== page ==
The word old has many usages in English. English speakers often assume that you can just use Japanese words in disregard of differences of usage once they learn it means such and such. So, we get things like はちねんふるい人 by students who learn the words for "eight", "year", "old", and "person" and then put them together in a way they as English speakers are familiar with. This is despite the fact that the correct way to say this is 8歳の人, introducing a grammatical concept of counters that English lacks almost entirely. Ignoring other problems such as the fact there are other ways to say the previous words, let's focus on the word "old".
Consider the following phrases which all have something translated into English as old. Keep in mind that there are many more phrases out there that exist which equate in someway to old because the English word's usage is so broad. This leads us into understanding the importance of looking at how Japanese phrases things. We have to in some way detach ourselves from English to get the bigger picture.
Old politicians don't have endurance.
To care for an old dog and watch its final moments.
My father-in-law does not want to enter the nursing home.
Respecting the old/elderly is engraved in me.
To cut down old oak trees.
You become an adult when you turn twenty years old.
The night grew old.
How old is your child?
An/the old, wooden house completely burned.
To respect old traditions.
I came across my old boyfriend.
One problem English speakers have with Japanese is Japanese's lack of a simple pattern such as "# old" that can apply for anything. Depending on the object, the phrasing options are different.
Have you ever thought about the age of inanimate objects? There is nothing wrong in saying something like Ex. 12a, but Ex. 12b is also OK.
How old is the age of the Earth?
The answer, however, would always be 46億年. Using 歳・才 would be incorrect. If your dog is 11, he/she is 11歳, not 11年. This is because dogs are alive and like humans.
Your apartment complex may be a 5年物, not 5歳. You may also live in a 5年前に建てた家 or 5年前に建った家 depending on context. With this in mind, consider the following examples.
A hotel that was built 100 years ago
This is/it's a house built 300 years ago.
To live in an apartment of 50 years.
Phrase Note: 築＃年 specifically shows how long ago a piece of architecture was constructed.
Ten year wine
Word Note: The phrase 古いワイン exists as well.
This is a fifty year old wine.
Particle Note: The もの is 物. の can be dropped in this context. It is more traditional/correct with it.
A photograph form fifty years ago
Train cars from 30 years ago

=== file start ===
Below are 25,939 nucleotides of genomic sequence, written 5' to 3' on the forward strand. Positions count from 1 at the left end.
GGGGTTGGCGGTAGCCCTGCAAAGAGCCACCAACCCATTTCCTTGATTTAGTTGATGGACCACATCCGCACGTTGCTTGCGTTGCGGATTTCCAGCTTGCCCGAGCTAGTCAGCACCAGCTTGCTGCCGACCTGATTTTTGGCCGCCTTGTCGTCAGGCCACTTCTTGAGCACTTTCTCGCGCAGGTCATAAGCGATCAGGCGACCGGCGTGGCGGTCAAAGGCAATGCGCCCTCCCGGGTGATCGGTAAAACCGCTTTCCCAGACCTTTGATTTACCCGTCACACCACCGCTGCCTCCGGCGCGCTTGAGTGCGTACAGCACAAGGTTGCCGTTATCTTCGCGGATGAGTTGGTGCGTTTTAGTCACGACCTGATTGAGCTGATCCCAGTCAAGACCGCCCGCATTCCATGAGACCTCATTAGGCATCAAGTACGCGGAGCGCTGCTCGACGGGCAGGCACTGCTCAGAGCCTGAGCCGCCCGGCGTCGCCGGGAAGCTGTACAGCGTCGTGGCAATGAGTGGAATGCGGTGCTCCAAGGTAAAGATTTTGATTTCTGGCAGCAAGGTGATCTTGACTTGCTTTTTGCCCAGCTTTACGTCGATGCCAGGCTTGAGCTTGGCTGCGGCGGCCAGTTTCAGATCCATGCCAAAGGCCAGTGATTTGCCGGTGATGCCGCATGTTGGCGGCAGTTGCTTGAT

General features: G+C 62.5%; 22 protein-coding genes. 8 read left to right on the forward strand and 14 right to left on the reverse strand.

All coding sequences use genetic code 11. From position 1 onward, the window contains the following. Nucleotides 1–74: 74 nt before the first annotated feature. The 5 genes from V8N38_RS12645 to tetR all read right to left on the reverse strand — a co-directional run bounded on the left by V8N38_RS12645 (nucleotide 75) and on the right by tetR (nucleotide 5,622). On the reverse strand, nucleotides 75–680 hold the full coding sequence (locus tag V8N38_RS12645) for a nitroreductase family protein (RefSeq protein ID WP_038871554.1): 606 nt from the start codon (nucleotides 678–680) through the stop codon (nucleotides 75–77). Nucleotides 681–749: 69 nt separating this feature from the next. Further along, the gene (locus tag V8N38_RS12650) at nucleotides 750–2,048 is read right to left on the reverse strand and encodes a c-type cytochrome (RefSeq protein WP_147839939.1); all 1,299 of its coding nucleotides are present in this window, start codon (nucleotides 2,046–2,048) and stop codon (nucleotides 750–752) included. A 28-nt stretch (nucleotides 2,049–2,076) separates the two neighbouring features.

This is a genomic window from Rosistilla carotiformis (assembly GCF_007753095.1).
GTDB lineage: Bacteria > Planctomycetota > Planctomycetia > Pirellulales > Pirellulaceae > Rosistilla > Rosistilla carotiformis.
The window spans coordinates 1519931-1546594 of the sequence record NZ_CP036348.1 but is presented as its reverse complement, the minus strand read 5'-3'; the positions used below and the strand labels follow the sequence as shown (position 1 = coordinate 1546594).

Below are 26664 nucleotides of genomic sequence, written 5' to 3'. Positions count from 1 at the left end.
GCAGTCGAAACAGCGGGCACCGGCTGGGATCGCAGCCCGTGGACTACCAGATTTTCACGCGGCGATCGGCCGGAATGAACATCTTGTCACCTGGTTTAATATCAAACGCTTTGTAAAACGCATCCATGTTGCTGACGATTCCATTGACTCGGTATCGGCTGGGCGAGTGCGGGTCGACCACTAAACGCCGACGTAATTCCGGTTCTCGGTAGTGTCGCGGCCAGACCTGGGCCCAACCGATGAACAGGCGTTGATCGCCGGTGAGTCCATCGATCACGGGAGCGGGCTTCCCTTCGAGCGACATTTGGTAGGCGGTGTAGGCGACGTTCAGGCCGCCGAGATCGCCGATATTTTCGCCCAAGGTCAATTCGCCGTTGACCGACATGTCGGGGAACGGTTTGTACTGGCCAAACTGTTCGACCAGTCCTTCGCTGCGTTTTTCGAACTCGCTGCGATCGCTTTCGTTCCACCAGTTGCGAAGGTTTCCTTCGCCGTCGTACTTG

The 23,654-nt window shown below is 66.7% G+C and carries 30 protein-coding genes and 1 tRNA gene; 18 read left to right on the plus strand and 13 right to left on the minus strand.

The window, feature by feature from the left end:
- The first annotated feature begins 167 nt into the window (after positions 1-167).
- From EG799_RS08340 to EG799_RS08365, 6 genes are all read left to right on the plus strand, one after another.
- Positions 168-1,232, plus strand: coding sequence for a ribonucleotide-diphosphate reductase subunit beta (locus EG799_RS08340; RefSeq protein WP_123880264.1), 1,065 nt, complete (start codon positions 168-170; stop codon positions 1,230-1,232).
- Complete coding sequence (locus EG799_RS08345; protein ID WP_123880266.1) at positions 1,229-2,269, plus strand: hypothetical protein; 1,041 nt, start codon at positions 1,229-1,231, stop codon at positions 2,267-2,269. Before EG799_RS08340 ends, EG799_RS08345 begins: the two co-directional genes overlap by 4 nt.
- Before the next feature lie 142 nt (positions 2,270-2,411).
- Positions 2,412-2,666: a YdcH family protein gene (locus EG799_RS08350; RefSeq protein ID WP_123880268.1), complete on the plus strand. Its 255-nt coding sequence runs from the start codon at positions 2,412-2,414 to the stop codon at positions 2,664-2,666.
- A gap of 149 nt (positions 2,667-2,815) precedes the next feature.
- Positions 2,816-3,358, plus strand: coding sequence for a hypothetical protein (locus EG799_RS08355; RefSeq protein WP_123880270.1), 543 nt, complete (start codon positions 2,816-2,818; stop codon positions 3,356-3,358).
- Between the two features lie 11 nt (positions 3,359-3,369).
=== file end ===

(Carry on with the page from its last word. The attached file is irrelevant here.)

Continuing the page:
Particle Note: The particle の may also be omitted here as well.
When you have something like 〇〇年齢は何歳, 〇〇の樹齢は何歳・何年, you get to use 歳 in the question. If you were to show a difference in age, 歳 is possible. Though, when the tree is far older than a human could ever be, ～歳 becomes impractical. Even so, 木の年齢差 is shown with ～年. ～歳違いの〇〇 or ～歳違っている, though, is common for animals and plants. It should be clear by now that everything is subject to pragmatic issues.
Applying ～歳 to something non-human personifies the object. We're fine with animals because we're animals. We're sometimes fine with plants because we have our tree lovers in Japan too. We're OK using it in a question when we specifically use the phrases 年齢・樹齢, but unless you have a very specific environment, this isn't applied to something like a house.
10 month baby
Homare's now 10 months!
In Ex. 22, some speakers would add 歳 to equate the mile stones of months for their child in the same way they as if they were to turn one or two.
日齢 exists, but it's the age of something born/birthed. So, it can work for humans or even eggs. We can even go smaller by considering 時（間）齢 (hour age), 分齢 (minute age), and 秒齢 (second age). These are certainly not used in the spoken language, but we can get around this.
14 day old eggs
His mother died when he was only five hours old/His mother died only five hours after he was born.
自然さ Note: 19b is more natural than 19a. Japanese does not like having to express age in things so small and would rather avoid it by using phrases such as "after" if possible.
In the case of people abroad who come home to give birth in Japan, a passport is needed for the zero year old child for returning overseas.
Phrase Note: Japanese has adopted ゼロ歳 and it is frequently used. You can also see 生後ゼロ歳ゼロヶ月.
Three second old bacteria → bacteria three seconds after splitting
Thirteen day old bacteria culture → Bacteria cultured for thirteen days
Phrasing Note: If English can avoid the phrase, then you can use that to help you understand how Japanese avoids "old".
This, however, wouldn't be a word that you would just use in conversation. The spoken language must have ways to go around this. With this in mind, consider the following. These examples show how Japanese takes close detail to the total semantic context.
Day old bread
Three day old sea urchin(s)
To boil five day old eggs since being laid.
Five day old baby
Curry one made two days ago
My wife's car is five years old/of five years. → It has been five years since my wife bought her car.